DAV has blazed the trail in strengthening and protecting veterans’ benefits for more than a century. From today’s warfighter just stepping off the battlefield to aging heroes with evolving health needs, DAV remains a leader in advocating for wounded, ill and injured veterans.
And 2022 was no exception.
The Honoring Our PACT Act ushers in a new era for veterans dealing with the adverse health effects of toxic substances. For those who served in conflicts after 9/11, the law adds 23 presumptive diseases related to burn pit exposure. It also adds hypertension as a presumptive disease for veterans exposed to Agent Orange in Vietnam.
DAV supported this landmark bill by testifying before Congress. But that wasn’t DAV’s first time advocating for veterans exposed to burn pits. DAV brought the issue to the public’s attention in 2008 after coordinating the release of information obtained in Iraq by Chief Communications and Outreach Officer Dan Clare, who had been activated to military service. DAV initiated a burn pit registry that was the forerunner for the registry implemented by the VA in 2014.
Dating back to mustard gas in World War I, nuclear testing, Agent Orange and other exposures, DAV has long advanced legislation like the PACT Act, which the president signed into law in August.
A pair of bills focusing on breast health for women veterans were also adopted in June. Both the SERVICE Act and MAMMO Act will help improve breast health services and expand mammography screenings at VA facilities, particularly in areas where access to breast imaging is limited.
For student veterans whose education was halted by their school’s closure or sudden loss of eligibility, the Veterans Rapid Retraining Assistance Program (VRRAP) Act will reinstate their education benefits. It also gives VA the authority to recoup federal dollars from a school that commits fraud.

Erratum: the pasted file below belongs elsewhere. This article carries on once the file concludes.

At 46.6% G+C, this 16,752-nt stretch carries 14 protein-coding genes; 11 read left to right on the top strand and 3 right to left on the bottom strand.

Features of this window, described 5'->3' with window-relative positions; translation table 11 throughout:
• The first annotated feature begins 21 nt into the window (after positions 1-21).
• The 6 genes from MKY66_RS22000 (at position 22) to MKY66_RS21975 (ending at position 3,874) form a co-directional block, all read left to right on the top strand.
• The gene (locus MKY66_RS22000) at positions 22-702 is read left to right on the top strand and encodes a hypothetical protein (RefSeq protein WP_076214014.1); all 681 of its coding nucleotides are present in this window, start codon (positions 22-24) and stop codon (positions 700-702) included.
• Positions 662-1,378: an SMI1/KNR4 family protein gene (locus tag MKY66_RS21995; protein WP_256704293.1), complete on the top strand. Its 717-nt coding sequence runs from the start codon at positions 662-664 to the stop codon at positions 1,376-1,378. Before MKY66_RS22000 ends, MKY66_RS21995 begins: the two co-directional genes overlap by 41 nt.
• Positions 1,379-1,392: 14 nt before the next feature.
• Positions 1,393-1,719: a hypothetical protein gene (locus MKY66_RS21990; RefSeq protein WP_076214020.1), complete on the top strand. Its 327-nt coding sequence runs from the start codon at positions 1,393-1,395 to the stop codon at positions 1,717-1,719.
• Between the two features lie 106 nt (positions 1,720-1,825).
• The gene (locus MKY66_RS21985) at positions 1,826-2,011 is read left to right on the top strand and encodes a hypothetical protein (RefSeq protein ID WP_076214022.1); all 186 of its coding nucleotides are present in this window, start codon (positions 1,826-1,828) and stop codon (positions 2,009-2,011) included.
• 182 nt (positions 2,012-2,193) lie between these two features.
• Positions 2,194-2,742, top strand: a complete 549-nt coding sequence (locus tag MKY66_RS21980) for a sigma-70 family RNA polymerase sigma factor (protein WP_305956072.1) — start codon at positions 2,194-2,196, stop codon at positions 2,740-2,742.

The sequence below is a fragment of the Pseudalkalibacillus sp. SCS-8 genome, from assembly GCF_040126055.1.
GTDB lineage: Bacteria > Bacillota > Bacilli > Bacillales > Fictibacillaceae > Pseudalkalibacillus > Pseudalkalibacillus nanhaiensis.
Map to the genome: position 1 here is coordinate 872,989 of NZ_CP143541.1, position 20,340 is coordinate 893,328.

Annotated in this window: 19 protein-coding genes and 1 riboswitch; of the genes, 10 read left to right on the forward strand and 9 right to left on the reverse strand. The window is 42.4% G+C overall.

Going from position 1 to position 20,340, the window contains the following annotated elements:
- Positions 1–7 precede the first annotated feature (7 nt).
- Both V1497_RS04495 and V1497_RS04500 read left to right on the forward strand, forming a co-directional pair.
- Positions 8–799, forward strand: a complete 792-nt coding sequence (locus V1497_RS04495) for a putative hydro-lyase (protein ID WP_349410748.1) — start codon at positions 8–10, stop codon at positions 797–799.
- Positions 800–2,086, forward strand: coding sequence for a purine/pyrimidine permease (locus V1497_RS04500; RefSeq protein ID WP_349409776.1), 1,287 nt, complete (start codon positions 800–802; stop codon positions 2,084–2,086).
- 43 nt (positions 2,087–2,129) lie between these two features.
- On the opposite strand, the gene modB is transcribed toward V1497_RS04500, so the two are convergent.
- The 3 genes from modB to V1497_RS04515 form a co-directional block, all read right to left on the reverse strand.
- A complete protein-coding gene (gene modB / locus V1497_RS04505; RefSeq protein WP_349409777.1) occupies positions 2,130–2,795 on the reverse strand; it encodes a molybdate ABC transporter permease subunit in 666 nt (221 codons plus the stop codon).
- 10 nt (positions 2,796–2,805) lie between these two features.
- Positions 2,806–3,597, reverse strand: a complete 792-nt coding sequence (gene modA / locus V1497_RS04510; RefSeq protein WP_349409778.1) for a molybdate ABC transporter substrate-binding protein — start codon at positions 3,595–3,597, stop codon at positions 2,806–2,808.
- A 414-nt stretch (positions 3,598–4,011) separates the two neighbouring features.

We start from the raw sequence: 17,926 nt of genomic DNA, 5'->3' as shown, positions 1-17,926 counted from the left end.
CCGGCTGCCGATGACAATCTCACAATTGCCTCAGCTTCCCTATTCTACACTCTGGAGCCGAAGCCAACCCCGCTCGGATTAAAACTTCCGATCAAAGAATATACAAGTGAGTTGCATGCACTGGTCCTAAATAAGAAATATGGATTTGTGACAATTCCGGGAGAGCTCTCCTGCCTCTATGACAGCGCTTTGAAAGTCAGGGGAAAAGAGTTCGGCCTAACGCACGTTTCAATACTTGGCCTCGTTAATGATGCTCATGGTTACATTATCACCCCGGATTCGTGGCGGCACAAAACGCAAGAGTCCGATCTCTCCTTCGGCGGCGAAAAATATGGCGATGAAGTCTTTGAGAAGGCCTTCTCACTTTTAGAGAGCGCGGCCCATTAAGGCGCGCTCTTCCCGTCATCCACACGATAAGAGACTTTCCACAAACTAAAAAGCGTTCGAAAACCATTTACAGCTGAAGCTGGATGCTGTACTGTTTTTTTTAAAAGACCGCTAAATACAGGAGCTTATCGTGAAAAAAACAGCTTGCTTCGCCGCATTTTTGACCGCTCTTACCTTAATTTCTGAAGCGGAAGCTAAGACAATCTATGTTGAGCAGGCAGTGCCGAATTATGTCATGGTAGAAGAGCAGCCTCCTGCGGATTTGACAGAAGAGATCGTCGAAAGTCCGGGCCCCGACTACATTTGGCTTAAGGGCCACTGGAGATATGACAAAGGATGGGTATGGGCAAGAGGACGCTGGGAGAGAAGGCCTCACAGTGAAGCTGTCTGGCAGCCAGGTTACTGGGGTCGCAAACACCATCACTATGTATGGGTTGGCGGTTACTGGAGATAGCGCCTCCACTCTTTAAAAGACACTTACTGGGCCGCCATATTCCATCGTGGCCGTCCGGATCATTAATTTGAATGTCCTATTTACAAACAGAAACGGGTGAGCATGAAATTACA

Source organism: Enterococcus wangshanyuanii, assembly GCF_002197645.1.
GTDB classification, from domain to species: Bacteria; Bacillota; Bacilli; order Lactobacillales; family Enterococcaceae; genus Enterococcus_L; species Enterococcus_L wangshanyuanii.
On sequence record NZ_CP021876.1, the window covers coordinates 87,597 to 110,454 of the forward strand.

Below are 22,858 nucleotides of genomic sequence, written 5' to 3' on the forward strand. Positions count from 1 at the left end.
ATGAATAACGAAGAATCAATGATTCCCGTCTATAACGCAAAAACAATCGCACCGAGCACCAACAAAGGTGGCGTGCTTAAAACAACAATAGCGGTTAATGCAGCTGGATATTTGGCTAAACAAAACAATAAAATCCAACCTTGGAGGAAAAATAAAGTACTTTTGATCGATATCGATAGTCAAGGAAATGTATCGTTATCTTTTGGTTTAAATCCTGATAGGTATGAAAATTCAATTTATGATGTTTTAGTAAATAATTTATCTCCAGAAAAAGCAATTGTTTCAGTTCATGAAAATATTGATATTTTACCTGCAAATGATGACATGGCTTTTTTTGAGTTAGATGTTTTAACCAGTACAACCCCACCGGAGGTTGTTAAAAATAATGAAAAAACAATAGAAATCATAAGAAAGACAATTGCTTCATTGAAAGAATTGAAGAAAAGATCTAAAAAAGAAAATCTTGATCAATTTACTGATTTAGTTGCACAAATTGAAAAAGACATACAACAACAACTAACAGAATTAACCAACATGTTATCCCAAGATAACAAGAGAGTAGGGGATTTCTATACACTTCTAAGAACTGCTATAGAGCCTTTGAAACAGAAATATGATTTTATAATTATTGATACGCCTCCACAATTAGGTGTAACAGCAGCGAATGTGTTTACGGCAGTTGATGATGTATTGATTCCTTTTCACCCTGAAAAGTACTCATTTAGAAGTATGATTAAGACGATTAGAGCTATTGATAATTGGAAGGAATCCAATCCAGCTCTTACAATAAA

And for VA health care, veterans can expect more clarity under the VA Electronic Health Record Transparency Act, which will require the department to provide reports to Congress, increasing oversight of this crucial VA program.
We also saw the passage of the Solid Start Act, legislation to permanently authorize and expand the VA’s Solid Start program. This bill requires VA to contact veterans during their first year of separation from the military and coordinate with the Department of Defense to prioritize outreach to veterans who have accessed mental health resources prior to separation.
The legislative victories this past year set the stage for DAV to continue pushing our elected leaders to better the lives of America’s wounded, ill and injured veterans in 2023.
“We’ve had a banner year so far in 2022, and we’re so thankful our dedicated members sent hundreds of thousands of legislative alerts to their representatives through DAV’s Commander’s Action Network,” said DAV National Legislative Director Joy Ilem. “But now is not the time to let up off the gas. We have a short window to get a few more veterans bills enacted before the end of this year. In January, we will begin a new Congress and we need an active membership ready to hit the ground running.”
DAV’s goals for the upcoming 118th Congress, which is set to convene the first week of January 2023, include correcting unfair practices for veterans’ and survivors’ benefits. DAV will also push our elected officials to bolster funding for mental health services to reduce veteran suicide, ensure equity for health care and benefits for women and minority veterans, expand VA’s capacity to deliver quality, timely care and increase long-term care options for disabled and aging veterans.
“This year, we continued laying the groundwork for the care and justice our veterans have earned,” said DAV National Commander Joe Parsetich. “In 2023, DAV will build off that success with our unrelenting advocacy. Our veterans deserve nothing less.”
You can track updates to other major veteran legislation by joining DAV CAN (Commander’s Action Network) at DAVCAN.org.